To be clear, commercial technology is not the answer to all of DoD’s innovation challenges—it is only one area of the overall competition, but one in which we have a distinct advantage. There are many other areas of military competition in which commercially funded innovation is not sufficient. Highly specialized military missions and platforms, such as nuclear weapons, aircraft carriers, and stealthy aircraft, will largely continue to require a traditional government-funded and directed investment model. And many types of basic and applied research are too risky—and their applications too uncertain—to make sense for private sector investment. If the government does not pay for R&D in these areas, it is not likely to happen. But there is increasing overlap between the capabilities needed to support many military missions and the capabilities being developed and matured through private investments—in space, cyber security, cloud computing, artificial intelligence, and other areas. The overlap between the technologies in which the private sector is already investing and the capabilities needed by the military defines the opportunity space in which DoD’s innovation initiatives should focus.

Instead of continuing to engage in the theater of announcing new organizations and new initiatives backed by paltry funding, DoD needs to do two things: (1) follow through with what it has already started and (2) pivot its efforts to focus on leveraging rather than leading.

The key to following through on existing initiatives is fundamentally about funding and authorities. It may seem counterintuitive, but initiatives to leverage privately funded commercial innovation require some DoD funding. But this funding needs to be flexible, which may require funding mechanisms, such as working capital funds, that give DoD the tools it needs to work more effectively with industry and be a good customer. DoD also needs to plan and program for the long-term funding real innovation requires. Five-year funding projections demonstrate commitment on the part of the government, which can incentivize private capital investments by giving companies greater insight into the potential defense market for dual-use technologies. In addition to funding, leveraging commercial innovation may require new or expanded authorities from Congress or rethinking how existing authorities are applied.

DoD also needs to focus on leveraging rather than leading. The military as an institution is habituated to leading R&D efforts, and this role made sense in the post-World War II era when government investments in R&D (and defense R&D in particular) were the predominant source of funding for innovative technology. That is no longer the case, and DoD should not view commercial innovation as something it can dominate or direct. DoD’s most effective role is as a good customer and matchmaker rather than as an investor or director. It should not attempt to direct how private sector investments are applied and should have a light touch in setting requirements because it often does not have the expertise, authority, or stomach for what this requires. Innovation is messy, disruptive, and frequently involves repeated failures. Intervening in commercial markets can be self-defeating for defense because it undermines the very foundation of what makes commercial innovation an enduring strategic advantage for the United States: the “invisible hand” that continually directs and redirects the allocation of capital. Instead, DoD should use an effects-based acquisition approach (as opposed to a requirements-based approach) that opens more opportunities to innovative solutions, whether they are from commercial firms or more traditional defense companies. This puts DoD in its most effective role as a customer that is looking to buy innovative solutions rather than as a designer/investor looking to direct innovation.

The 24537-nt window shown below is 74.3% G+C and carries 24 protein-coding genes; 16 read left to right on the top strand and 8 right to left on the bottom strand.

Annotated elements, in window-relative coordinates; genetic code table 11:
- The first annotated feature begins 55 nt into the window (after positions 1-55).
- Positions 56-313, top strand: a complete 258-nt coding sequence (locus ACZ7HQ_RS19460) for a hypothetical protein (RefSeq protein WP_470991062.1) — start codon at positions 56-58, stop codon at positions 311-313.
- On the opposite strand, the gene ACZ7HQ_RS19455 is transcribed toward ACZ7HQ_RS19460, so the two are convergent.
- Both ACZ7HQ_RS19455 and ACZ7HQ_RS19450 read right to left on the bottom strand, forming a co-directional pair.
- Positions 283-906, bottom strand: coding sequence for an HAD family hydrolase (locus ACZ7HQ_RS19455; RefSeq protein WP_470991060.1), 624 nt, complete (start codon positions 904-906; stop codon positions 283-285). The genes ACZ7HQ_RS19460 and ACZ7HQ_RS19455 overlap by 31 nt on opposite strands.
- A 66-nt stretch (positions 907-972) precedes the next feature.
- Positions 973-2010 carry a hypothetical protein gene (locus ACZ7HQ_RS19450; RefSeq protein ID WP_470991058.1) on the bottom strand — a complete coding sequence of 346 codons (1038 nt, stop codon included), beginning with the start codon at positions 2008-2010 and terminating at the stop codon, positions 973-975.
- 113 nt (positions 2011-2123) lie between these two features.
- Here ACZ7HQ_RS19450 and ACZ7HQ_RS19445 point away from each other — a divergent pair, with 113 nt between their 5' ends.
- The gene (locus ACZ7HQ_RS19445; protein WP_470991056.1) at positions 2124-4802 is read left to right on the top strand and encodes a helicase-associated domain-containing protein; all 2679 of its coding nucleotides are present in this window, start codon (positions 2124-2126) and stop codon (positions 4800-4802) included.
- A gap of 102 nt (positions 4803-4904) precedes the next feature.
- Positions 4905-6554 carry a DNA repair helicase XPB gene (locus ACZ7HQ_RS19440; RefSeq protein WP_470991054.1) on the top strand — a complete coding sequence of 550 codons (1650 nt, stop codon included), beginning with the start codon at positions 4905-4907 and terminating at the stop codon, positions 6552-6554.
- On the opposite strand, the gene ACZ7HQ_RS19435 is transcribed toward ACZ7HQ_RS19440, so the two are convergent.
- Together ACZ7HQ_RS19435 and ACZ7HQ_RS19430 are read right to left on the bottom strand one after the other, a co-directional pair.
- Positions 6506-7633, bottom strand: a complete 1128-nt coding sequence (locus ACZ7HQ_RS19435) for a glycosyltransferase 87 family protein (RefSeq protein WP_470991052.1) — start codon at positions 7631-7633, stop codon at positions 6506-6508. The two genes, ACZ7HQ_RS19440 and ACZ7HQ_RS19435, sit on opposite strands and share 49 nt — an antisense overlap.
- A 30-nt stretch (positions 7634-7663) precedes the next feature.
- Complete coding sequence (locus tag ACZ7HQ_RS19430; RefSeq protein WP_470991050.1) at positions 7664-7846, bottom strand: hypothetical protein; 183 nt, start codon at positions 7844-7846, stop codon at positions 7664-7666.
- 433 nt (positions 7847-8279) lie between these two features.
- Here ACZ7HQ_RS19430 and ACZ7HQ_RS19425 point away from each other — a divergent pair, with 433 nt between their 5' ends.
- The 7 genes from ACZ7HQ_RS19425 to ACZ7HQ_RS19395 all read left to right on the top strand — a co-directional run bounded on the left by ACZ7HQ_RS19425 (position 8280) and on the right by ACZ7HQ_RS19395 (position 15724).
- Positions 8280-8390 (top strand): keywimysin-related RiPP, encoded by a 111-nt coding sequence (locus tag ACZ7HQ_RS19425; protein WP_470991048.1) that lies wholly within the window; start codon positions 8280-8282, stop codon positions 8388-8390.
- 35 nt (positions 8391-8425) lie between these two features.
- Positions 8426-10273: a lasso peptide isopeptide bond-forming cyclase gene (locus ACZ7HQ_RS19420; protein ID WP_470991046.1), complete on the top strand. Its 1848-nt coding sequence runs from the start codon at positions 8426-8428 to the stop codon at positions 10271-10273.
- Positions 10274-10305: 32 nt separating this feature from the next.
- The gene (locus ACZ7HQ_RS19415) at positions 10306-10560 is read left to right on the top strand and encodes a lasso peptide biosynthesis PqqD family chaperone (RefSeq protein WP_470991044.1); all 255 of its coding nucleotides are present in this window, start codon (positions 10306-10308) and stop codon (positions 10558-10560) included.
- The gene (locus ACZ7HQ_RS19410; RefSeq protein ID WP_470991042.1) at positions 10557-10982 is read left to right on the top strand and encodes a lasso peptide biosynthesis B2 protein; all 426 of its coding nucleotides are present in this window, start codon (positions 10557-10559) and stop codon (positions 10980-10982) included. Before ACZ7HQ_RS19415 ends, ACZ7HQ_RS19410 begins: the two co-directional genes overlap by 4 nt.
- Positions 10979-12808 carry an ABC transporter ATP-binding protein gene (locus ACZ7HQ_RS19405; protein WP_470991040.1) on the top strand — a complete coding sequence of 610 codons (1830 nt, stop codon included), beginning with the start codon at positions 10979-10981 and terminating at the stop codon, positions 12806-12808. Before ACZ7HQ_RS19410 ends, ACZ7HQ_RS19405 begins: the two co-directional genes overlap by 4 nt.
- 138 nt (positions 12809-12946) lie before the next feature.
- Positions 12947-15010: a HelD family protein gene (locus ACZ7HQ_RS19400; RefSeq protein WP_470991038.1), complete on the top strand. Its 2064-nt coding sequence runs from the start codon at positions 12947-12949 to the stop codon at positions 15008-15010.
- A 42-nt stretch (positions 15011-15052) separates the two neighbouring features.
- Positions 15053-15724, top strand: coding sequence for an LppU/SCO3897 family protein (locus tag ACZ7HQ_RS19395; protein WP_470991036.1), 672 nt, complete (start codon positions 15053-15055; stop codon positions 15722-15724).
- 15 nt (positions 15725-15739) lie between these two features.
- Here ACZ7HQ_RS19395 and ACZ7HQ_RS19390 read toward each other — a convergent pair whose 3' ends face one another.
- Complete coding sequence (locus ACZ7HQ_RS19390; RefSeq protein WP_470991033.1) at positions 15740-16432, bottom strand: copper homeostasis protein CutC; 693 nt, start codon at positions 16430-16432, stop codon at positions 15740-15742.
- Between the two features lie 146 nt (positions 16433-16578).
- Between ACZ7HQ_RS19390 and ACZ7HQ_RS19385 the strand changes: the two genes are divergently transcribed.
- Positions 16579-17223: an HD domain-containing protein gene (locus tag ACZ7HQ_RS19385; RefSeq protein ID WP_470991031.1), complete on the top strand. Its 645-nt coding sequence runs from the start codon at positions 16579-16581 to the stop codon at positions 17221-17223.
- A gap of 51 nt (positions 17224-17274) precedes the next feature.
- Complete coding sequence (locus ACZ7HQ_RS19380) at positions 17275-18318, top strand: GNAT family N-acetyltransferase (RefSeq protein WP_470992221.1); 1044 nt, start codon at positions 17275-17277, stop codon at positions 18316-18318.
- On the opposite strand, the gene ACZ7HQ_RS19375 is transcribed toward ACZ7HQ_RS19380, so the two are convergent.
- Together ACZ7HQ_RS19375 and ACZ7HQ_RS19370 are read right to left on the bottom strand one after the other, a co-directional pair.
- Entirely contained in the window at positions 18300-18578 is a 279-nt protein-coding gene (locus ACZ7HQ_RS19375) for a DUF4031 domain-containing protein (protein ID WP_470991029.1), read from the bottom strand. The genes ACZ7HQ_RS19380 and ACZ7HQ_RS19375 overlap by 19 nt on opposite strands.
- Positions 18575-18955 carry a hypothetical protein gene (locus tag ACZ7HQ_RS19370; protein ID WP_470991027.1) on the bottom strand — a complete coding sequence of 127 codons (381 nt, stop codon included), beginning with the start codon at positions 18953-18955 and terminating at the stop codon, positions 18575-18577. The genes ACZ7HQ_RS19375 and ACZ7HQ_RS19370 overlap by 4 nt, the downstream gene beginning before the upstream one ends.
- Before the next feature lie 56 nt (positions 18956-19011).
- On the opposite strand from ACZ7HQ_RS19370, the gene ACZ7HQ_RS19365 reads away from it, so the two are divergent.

DoD rightly understands the need to harness commercial innovation for defense, as the many organizations and initiatives it has created over the past decade demonstrate. The opportunities to create enduring asymmetric advantages across many areas of the military and economic competition are simply too great to ignore. But without funding, authorities, and a focus on leveraging rather than leading, these efforts will amount to little more than theater.

(Photo credit: DVIDS/Air Force Research Laboratory. The appearance of U.S. Department of Defense (DoD) visual information does not imply or constitute DoD endorsement.)